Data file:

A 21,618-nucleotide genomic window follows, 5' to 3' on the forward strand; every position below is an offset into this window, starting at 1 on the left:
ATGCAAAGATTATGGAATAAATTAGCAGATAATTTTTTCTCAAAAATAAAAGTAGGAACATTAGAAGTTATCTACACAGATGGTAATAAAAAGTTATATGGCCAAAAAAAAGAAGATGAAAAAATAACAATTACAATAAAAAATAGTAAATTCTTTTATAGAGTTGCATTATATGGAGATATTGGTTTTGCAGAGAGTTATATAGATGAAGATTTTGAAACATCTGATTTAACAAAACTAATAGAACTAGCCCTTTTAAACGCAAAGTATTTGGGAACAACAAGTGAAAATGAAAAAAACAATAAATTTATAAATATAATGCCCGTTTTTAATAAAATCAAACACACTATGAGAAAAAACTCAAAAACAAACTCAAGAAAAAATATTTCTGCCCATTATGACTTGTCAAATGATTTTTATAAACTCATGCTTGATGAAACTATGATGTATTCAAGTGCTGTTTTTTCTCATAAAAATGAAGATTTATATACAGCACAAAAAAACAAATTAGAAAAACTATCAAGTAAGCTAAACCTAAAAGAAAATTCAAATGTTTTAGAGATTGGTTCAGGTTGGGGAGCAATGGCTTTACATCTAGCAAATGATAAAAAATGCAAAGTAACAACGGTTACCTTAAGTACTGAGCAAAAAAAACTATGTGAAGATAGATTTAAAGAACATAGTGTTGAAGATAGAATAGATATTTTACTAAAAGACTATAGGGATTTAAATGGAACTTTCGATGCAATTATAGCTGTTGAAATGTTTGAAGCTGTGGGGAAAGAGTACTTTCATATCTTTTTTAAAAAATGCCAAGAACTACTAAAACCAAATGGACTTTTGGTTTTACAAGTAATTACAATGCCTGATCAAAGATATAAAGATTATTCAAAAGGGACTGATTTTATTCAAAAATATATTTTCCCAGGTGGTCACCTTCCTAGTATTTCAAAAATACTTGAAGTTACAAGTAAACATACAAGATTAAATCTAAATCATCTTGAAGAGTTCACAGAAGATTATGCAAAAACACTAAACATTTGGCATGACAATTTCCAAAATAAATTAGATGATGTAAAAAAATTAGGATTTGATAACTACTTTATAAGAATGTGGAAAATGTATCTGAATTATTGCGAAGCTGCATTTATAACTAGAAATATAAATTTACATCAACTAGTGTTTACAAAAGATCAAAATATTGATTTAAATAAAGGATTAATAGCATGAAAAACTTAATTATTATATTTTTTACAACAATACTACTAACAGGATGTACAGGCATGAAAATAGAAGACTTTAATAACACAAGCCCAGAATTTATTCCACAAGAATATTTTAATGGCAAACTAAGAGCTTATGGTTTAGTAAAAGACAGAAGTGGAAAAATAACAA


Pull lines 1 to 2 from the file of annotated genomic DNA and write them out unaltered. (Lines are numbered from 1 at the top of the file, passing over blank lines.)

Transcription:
A 21,618-nucleotide genomic window follows, 5' to 3' on the forward strand; every position below is an offset into this window, starting at 1 on the left:
ATGCAAAGATTATGGAATAAATTAGCAGATAATTTTTTCTCAAAAATAAAAGTAGGAACATTAGAAGTTATCTACACAGATGGTAATAAAAAGTTATATGGCCAAAAAAAAGAAGATGAAAAAATAACAATTACAATAAAAAATAGTAAATTCTTTTATAGAGTTGCATTATATGGAGATATTGGTTTTGCAGAGAGTTATATAGATGAAGATTTTGAAACATCTGATTTAACAAAACTAATAGAACTAGCCCTTTTAAACGCAAAGTATTTGGGAACAACAAGTGAAAATGAAAAAAACAATAAATTTATAAATATAATGCCCGTTTTTAATAAAATCAAACACACTATGAGAAAAAACTCAAAAACAAACTCAAGAAAAAATATTTCTGCCCATTATGACTTGTCAAATGATTTTTATAAACTCATGCTTGATGAAACTATGATGTATTCAAGTGCTGTTTTTTCTCATAAAAATGAAGATTTATATACAGCACAAAAAAACAAATTAGAAAAACTATCAAGTAAGCTAAACCTAAAAGAAAATTCAAATGTTTTAGAGATTGGTTCAGGTTGGGGAGCAATGGCTTTACATCTAGCAAATGATAAAAAATGCAAAGTAACAACGGTTACCTTAAGTACTGAGCAAAAAAAACTATGTGAAGATAGATTTAAAGAACATAGTGTTGAAGATAGAATAGATATTTTACTAAAAGACTATAGGGATTTAAATGGAACTTTCGATGCAATTATAGCTGTTGAAATGTTTGAAGCTGTGGGGAAAGAGTACTTTCATATCTTTTTTAAAAAATGCCAAGAACTACTAAAACCAAATGGACTTTTGGTTTTACAAGTAATTACAATGCCTGATCAAAGATATAAAGATTATTCAAAAGGGACTGATTTTATTCAAAAATATATTTTCCCAGGTGGTCACCTTCCTAGTATTTCAAAAATACTTGAAGTTACAAGTAAACATACAAGATTAAATCTAAATCATCTTGAAGAGTTCACAGAAGATTATGCAAAAACACTAAACATTTGGCATGACAATTTCCAAAATAAATTAGATGATGTAAAAAAATTAGGATTTGATAACTACTTTATAAGAATGTGGAAAATGTATCTGAATTATTGCGAAGCTGCATTTATAACTAGAAATATAAATTTACATCAACTAGTGTTTACAAAAGATCAAAATATTGATTTAAATAAAGGATTAATAGCATGAAAAACTTAATTATTATATTTTTTACAACAATACTACTAACAGGATGTACAGGCATGAAAATAGAAGACTTTAATAACACAAGCCCAGAATTTATTCCACAAGAATATTTTAATGGCAAACTAAGAGCTTATGGTTTAGTAAAAGACAGAAGTGGAAAAATAACAA